• Money for health insurance / claims paying entities to transition to other employment.
    • Increased federal government role in physician and medical specialist education.

    This week, Fidelity updated its estimate of the AVERAGE cost for a couple, age 65, retiring today, in terms of the present value of their projected spend for Medicare premiums and out-of-pocket costs. To be 95+% confident that you have saved enough to fully fund those costs, you might have to double those AVERAGE estimates. Then, guys, double it again to be 95+% confident level that you have fully funded the cost of long term care services. In case you are as bad at math as me, that’s $315,000, to $630,000, to $1,260,000 for a couple! And, that’s only the retired couple’s spend … not including the larger portion which is paid by wage earners and taxpayers!

    Fidelity annual estimate in 2022:
    Fidelity lifetime funding estimate:

    If you are planning for retirement, plan on $5,850 per year per person spend – premiums and out of pocket expenses.
    Averages are deceiving. Most will spend less than that amount – the average will be dragged higher by those with super spend amounts.

    But, when it comes to M4A, ignore the layers of additional funding needed to be “fully funded” – just focus on $315,000 for an age 65 couple.

    Next time Bernie proposes M4A, ask him who gonna pay the $315,000 for CURRENT couples covered by Medicare TODAY! Then, remember that wage earners already pay most of the cost of Medicare Part A, and that taxpayers (general revenue) already pay ~75% of the cost of Medicare Part B and Part D. Given that the Medicare Hospital Insurance Trust Fund will be exhausted in 2026, and that there is no Medicare Trust Fund for Part B and Part D, all of Medicare will be pay as you go in 2026.

    Myself, I think this is a Bernie (and co-sponsor’s) sleight of hand solution to cover up their past mistakes, to avoid having to substantially raise taxes on wage earners and others. Congress has never been willing to charge the necessary amount and rate of taxation that was necessary to appropriately fund Medicare (to make it indefinitely sustainable).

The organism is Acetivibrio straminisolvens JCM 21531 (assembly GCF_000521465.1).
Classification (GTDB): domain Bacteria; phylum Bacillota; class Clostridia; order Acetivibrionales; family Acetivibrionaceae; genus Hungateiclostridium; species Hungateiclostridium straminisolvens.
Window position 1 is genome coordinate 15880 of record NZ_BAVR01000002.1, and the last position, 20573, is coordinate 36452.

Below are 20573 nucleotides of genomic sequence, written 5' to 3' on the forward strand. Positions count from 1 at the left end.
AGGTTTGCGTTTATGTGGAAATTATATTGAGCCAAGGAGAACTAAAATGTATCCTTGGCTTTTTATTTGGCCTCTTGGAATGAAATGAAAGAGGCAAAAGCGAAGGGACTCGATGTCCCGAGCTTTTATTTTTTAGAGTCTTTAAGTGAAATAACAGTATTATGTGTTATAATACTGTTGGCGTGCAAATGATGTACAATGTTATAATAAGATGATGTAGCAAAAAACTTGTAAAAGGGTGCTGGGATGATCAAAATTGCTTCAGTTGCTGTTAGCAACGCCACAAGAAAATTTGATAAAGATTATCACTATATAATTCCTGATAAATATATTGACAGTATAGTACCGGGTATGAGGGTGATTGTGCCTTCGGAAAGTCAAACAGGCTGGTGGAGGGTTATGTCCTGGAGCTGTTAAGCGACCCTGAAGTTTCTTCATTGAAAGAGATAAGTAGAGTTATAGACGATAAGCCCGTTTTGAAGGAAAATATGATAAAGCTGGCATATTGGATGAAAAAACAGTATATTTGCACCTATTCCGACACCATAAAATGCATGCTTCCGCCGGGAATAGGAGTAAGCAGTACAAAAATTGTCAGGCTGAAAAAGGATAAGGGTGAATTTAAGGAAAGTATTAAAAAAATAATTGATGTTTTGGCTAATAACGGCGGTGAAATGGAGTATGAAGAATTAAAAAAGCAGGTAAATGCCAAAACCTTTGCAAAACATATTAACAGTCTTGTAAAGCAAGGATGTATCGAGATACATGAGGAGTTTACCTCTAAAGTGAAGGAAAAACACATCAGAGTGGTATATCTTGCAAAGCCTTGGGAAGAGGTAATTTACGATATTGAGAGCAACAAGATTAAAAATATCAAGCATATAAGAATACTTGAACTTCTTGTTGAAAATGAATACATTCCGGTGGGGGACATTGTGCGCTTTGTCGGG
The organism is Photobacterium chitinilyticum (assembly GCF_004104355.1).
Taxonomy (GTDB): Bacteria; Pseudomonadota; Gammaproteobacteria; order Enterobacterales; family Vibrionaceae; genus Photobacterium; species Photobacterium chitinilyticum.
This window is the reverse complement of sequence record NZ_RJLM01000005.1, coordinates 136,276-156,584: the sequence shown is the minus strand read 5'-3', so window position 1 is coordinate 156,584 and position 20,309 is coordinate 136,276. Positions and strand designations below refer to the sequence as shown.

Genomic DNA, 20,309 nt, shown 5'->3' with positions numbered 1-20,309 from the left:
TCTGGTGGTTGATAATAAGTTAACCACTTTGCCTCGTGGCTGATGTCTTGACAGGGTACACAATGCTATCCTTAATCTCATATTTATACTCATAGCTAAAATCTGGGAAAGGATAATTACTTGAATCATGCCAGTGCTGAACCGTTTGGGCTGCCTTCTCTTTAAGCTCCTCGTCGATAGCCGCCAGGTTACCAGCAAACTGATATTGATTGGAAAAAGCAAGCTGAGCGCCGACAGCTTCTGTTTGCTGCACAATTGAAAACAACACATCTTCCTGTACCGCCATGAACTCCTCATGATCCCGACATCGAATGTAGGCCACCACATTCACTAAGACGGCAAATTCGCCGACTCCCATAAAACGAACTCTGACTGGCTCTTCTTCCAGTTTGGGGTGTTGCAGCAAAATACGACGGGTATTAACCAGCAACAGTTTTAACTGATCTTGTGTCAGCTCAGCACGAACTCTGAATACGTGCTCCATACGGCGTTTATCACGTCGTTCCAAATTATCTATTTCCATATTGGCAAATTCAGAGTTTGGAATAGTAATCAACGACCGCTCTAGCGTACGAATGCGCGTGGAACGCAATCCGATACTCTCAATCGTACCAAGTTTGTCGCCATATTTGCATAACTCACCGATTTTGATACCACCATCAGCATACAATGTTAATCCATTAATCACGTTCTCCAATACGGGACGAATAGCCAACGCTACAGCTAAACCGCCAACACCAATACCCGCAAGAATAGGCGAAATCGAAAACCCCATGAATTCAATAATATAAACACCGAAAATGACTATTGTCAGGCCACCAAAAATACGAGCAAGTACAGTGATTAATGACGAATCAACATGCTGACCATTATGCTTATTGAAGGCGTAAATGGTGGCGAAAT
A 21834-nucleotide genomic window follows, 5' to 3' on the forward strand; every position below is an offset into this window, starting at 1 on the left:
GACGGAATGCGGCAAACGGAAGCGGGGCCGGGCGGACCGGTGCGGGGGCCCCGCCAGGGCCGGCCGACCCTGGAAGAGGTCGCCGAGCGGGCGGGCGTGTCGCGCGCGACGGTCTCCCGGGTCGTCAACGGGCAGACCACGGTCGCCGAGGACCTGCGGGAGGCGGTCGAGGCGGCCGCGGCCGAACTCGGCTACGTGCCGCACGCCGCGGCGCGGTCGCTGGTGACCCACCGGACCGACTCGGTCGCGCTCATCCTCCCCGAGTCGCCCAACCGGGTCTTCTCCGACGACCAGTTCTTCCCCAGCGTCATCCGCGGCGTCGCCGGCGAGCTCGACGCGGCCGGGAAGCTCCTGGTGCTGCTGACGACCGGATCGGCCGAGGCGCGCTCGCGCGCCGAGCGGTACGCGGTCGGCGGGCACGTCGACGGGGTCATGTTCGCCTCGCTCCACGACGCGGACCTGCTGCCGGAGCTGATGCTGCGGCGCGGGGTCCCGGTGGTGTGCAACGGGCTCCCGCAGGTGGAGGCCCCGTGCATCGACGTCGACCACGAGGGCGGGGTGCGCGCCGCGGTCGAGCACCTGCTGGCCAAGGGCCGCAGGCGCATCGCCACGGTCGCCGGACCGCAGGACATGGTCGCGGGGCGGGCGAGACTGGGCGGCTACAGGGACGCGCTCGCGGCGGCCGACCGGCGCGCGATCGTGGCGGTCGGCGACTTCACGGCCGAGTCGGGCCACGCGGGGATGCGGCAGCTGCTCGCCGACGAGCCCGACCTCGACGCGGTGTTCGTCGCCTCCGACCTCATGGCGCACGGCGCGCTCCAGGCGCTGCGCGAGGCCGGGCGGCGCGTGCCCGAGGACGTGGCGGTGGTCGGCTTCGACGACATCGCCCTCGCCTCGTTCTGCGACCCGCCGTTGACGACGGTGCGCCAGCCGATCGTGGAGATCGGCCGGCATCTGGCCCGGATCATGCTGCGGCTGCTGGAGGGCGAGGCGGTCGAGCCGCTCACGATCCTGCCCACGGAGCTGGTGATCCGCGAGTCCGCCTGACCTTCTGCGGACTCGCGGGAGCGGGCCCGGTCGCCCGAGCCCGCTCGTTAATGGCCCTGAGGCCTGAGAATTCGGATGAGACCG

M4A is beyond fantasy.

    Liked by 1 person

    1. “Next time Bernie proposes M4A, ask him who gonna pay the $315,000 for CURRENT couples covered by Medicare TODAY! ” Please don’t ask him that question unless you are asking for the government to cover more of your expenses. Isn’t the what is being proposed now already enough of a problem that we don’t need to make it even worse! The correct answer is the CURRENT couple needs to pay. The correct question should be how does the current couple plan to pay. “Ask not what your country can do for you – ask what you can do for your country,” Learn to pay your way and not depend on others.


      1. As I have frequently said, Americans want the best coverage YOUR money will buy.

        The difference here is that current retirees think they fully funded the portion of Medicare with the taxes they paid as wage earners and taxpayers – both the Part A and the taxpayer contribution for Part B and Part D which are mostly funded by general revenue taxation (income taxes). Many are all too willing to believe the Bernie crap that we can have coverage for free with no deductibles, copayments, premiums, etc. in part because they think they already paid enough.

        And, some of us have! Some of us have paid wage taxes (FICA-Med) and general income taxes over the past 50+ years, including the foregone wages from our employers to fund half of the wage taxes, that we have more than fully funded any benefit we will ultimately receive from Medicare.

        On the other hand, you can qualify for lifetime, non-contributory Medicare Hospital coverage today after paying less than $1,000 in FICA-Med taxes over the past ten years. And, if your income is that low, you may also qualify as dual eligible with Medicaid – where you won’t have to pay the Part B and Part D premiums, nor any point of purchase cost sharing for your Medicare coverage.

        The only thing more regressive (heavily weighted as income is lowered) than the taxes, FICA and FICA-Med, are the benefits they fund.


    2. Thank you for your research. My only question to the M4A people if the government is going to cover almost all your medical, dental, vision, long term care, and drug expenses, why would the states need to offer their residents supplementary benefits? So what isn’t covered?